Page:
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7 Myths About Choosing a Business Entity

Business Entity Structure / Business Finances / Legal Agreements / Save on Your Taxes / Starting Your Business / Unexpected Business Risks

New business owners must weigh the pros and cons of the choices they make when it comes to choosing the right business entity for a new enterprise; Entrepreneur recently posted 7 myths that could get in the way of selecting the best business entity:

An LLC saves taxes.  The Limited Liability Company (LLC) is designed to provide asset protection, not provide tax write-offs.  This structure is best for holding assets or for governing partnerships between owners or other corporations.

A C-Corp helps small business owners save taxes.  C-Corporations are for very large entities that require the unique structure this entity provides for tax deductions, many of which don’t fit a small business owner.  An S-Corporation may be a better choice, and helps small business owners avoid a double taxation issue.

Corporations provide better asset protection than LLCs.  It is not the entity itself that provides asset protection, it is the procedures that must be followed – i.e., following strict corporate guidelines, avoiding the comingling of funds, maintaining good corporate records – that creates the protective “corporate veil”.

Setting up a Nevada or Wyoming Corporation will help save taxes and protect assets.  Your company will be taxed on its profits by any state where you do business.  And if your home state requires you to register your company there, your state’s laws will govern asset protection.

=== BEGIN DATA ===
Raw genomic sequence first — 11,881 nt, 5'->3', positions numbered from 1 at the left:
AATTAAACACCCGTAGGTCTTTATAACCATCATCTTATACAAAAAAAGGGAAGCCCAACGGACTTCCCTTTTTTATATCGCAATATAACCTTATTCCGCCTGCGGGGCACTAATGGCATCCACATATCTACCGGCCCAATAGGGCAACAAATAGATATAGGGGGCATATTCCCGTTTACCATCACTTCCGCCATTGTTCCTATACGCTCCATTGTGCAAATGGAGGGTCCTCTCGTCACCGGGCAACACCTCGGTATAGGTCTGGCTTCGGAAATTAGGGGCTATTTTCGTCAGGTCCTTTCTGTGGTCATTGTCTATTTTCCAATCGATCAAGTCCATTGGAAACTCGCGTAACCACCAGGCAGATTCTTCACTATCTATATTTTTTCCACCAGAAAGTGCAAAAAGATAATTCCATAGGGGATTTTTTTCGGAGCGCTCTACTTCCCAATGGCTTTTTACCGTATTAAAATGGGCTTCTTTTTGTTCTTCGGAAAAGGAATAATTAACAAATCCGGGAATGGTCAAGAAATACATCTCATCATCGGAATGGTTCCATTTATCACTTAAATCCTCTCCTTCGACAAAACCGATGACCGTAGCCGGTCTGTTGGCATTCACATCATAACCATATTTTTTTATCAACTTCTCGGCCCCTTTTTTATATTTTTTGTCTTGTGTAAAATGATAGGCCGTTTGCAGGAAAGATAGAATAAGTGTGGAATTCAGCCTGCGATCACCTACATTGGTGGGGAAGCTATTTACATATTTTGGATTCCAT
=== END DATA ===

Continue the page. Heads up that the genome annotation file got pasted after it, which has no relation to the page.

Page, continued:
S-Corporations face a larger risk of being audited by the IRS.  Small business owners using an S-Corp do not have to pay self-employment taxes, but that doesn’t mean the IRS is any more focused on S-Corp owners.  As long as you pay careful attention to your payroll allocation each year to ensure it’s reasonable, your company is not at a greater risk for an audit.

Sole Proprietorships are a bad idea.  Actually, this could be the ideal structure if you’re just starting out.  Once your business becomes viable and starts to grow, you can look at other entities.  If you have partners or investors, however, a sole proprietorship is not the best entity for you.

Using an online service to set up my business will save time and money.  It’s tempting to think you can set up your business online for a few dollars, but choosing the right entity can save you thousands in taxes and administrative costs, so should be chosen carefully with input from a Creative Business Lawyer™.  Don’t be penny wise and pound foolish when choosing a business entity for your new venture.

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